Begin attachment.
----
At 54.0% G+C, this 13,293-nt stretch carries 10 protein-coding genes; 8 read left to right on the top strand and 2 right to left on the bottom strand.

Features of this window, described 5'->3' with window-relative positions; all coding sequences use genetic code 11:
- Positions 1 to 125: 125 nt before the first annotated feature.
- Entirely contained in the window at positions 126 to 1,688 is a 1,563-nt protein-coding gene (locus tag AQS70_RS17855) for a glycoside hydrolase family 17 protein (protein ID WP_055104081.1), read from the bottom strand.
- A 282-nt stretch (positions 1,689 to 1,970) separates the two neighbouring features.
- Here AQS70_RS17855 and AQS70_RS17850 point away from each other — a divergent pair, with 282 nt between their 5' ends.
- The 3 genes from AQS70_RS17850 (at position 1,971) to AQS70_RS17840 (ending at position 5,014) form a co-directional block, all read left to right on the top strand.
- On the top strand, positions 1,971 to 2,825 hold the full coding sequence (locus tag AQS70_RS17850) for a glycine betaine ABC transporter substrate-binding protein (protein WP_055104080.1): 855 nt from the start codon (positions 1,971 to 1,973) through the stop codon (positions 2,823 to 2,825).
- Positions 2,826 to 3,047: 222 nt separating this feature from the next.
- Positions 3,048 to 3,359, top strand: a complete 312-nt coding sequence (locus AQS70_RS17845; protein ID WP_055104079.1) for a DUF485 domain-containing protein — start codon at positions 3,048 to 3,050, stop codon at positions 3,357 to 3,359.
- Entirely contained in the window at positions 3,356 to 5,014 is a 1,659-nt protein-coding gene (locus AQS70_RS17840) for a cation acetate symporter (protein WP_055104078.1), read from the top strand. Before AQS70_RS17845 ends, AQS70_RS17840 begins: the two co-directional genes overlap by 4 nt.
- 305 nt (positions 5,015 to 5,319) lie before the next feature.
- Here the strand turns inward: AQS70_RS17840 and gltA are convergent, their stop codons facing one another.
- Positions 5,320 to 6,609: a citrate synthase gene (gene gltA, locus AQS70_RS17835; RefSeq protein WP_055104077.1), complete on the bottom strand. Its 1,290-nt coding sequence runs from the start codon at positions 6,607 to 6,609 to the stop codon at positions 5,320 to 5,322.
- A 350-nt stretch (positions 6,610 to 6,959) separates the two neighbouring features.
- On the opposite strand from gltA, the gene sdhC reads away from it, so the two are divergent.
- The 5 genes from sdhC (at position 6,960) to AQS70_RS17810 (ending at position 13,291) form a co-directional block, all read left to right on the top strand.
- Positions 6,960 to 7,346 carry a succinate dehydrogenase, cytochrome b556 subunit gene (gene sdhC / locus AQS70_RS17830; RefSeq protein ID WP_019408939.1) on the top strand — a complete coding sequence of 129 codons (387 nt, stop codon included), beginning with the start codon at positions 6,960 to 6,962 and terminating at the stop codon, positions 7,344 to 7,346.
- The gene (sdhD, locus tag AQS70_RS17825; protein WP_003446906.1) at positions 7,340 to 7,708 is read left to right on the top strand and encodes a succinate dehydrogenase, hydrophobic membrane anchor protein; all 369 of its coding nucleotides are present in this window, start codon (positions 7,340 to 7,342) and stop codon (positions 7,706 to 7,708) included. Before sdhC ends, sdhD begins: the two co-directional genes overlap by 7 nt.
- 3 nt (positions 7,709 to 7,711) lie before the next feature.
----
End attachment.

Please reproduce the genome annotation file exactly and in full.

At 54.0% G+C, this 13,293-nt stretch carries 10 protein-coding genes; 8 read left to right on the top strand and 2 right to left on the bottom strand.

Features of this window, described 5'->3' with window-relative positions; all coding sequences use genetic code 11:
- Positions 1 to 125: 125 nt before the first annotated feature.
- Entirely contained in the window at positions 126 to 1,688 is a 1,563-nt protein-coding gene (locus tag AQS70_RS17855) for a glycoside hydrolase family 17 protein (protein ID WP_055104081.1), read from the bottom strand.
- A 282-nt stretch (positions 1,689 to 1,970) separates the two neighbouring features.
- Here AQS70_RS17855 and AQS70_RS17850 point away from each other — a divergent pair, with 282 nt between their 5' ends.
- The 3 genes from AQS70_RS17850 (at position 1,971) to AQS70_RS17840 (ending at position 5,014) form a co-directional block, all read left to right on the top strand.
- On the top strand, positions 1,971 to 2,825 hold the full coding sequence (locus tag AQS70_RS17850) for a glycine betaine ABC transporter substrate-binding protein (protein WP_055104080.1): 855 nt from the start codon (positions 1,971 to 1,973) through the stop codon (positions 2,823 to 2,825).
- Positions 2,826 to 3,047: 222 nt separating this feature from the next.
- Positions 3,048 to 3,359, top strand: a complete 312-nt coding sequence (locus AQS70_RS17845; protein ID WP_055104079.1) for a DUF485 domain-containing protein — start codon at positions 3,048 to 3,050, stop codon at positions 3,357 to 3,359.
- Entirely contained in the window at positions 3,356 to 5,014 is a 1,659-nt protein-coding gene (locus AQS70_RS17840) for a cation acetate symporter (protein WP_055104078.1), read from the top strand. Before AQS70_RS17845 ends, AQS70_RS17840 begins: the two co-directional genes overlap by 4 nt.
- 305 nt (positions 5,015 to 5,319) lie before the next feature.
- Here the strand turns inward: AQS70_RS17840 and gltA are convergent, their stop codons facing one another.
- Positions 5,320 to 6,609: a citrate synthase gene (gene gltA, locus AQS70_RS17835; RefSeq protein WP_055104077.1), complete on the bottom strand. Its 1,290-nt coding sequence runs from the start codon at positions 6,607 to 6,609 to the stop codon at positions 5,320 to 5,322.
- A 350-nt stretch (positions 6,610 to 6,959) separates the two neighbouring features.
- On the opposite strand from gltA, the gene sdhC reads away from it, so the two are divergent.
- The 5 genes from sdhC (at position 6,960) to AQS70_RS17810 (ending at position 13,291) form a co-directional block, all read left to right on the top strand.
- Positions 6,960 to 7,346 carry a succinate dehydrogenase, cytochrome b556 subunit gene (gene sdhC / locus AQS70_RS17830; RefSeq protein ID WP_019408939.1) on the top strand — a complete coding sequence of 129 codons (387 nt, stop codon included), beginning with the start codon at positions 6,960 to 6,962 and terminating at the stop codon, positions 7,344 to 7,346.
- The gene (sdhD, locus tag AQS70_RS17825; protein WP_003446906.1) at positions 7,340 to 7,708 is read left to right on the top strand and encodes a succinate dehydrogenase, hydrophobic membrane anchor protein; all 369 of its coding nucleotides are present in this window, start codon (positions 7,340 to 7,342) and stop codon (positions 7,706 to 7,708) included. Before sdhC ends, sdhD begins: the two co-directional genes overlap by 7 nt.
- 3 nt (positions 7,709 to 7,711) lie before the next feature.